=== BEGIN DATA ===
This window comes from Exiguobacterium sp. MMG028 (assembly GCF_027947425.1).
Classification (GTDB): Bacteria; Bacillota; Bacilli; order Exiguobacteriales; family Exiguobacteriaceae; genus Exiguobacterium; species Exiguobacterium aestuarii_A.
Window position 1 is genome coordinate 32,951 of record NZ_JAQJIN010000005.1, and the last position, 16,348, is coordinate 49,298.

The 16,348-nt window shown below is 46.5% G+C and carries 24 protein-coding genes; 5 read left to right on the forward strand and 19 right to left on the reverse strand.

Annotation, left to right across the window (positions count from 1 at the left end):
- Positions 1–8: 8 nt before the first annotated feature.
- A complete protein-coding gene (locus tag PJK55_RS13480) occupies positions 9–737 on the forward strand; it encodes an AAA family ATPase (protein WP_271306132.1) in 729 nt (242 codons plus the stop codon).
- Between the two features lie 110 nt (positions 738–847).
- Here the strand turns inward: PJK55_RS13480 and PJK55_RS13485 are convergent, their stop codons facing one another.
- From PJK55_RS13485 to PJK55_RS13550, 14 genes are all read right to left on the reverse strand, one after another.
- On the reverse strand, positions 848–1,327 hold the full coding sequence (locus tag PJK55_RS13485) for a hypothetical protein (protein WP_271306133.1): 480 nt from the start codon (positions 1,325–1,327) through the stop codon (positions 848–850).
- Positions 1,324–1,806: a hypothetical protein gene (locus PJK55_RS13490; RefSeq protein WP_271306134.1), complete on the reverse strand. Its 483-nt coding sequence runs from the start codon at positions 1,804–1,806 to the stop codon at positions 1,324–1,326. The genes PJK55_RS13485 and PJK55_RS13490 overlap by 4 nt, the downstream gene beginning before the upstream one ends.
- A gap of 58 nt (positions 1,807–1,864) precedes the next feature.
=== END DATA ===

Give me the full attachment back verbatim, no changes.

This window comes from Exiguobacterium sp. MMG028 (assembly GCF_027947425.1).
Classification (GTDB): Bacteria; Bacillota; Bacilli; order Exiguobacteriales; family Exiguobacteriaceae; genus Exiguobacterium; species Exiguobacterium aestuarii_A.
Window position 1 is genome coordinate 32,951 of record NZ_JAQJIN010000005.1, and the last position, 16,348, is coordinate 49,298.

The 16,348-nt window shown below is 46.5% G+C and carries 24 protein-coding genes; 5 read left to right on the forward strand and 19 right to left on the reverse strand.

Annotation, left to right across the window (positions count from 1 at the left end):
- Positions 1–8: 8 nt before the first annotated feature.
- A complete protein-coding gene (locus tag PJK55_RS13480) occupies positions 9–737 on the forward strand; it encodes an AAA family ATPase (protein WP_271306132.1) in 729 nt (242 codons plus the stop codon).
- Between the two features lie 110 nt (positions 738–847).
- Here the strand turns inward: PJK55_RS13480 and PJK55_RS13485 are convergent, their stop codons facing one another.
- From PJK55_RS13485 to PJK55_RS13550, 14 genes are all read right to left on the reverse strand, one after another.
- On the reverse strand, positions 848–1,327 hold the full coding sequence (locus tag PJK55_RS13485) for a hypothetical protein (protein WP_271306133.1): 480 nt from the start codon (positions 1,325–1,327) through the stop codon (positions 848–850).
- Positions 1,324–1,806: a hypothetical protein gene (locus PJK55_RS13490; RefSeq protein WP_271306134.1), complete on the reverse strand. Its 483-nt coding sequence runs from the start codon at positions 1,804–1,806 to the stop codon at positions 1,324–1,326. The genes PJK55_RS13485 and PJK55_RS13490 overlap by 4 nt, the downstream gene beginning before the upstream one ends.
- A gap of 58 nt (positions 1,807–1,864) precedes the next feature.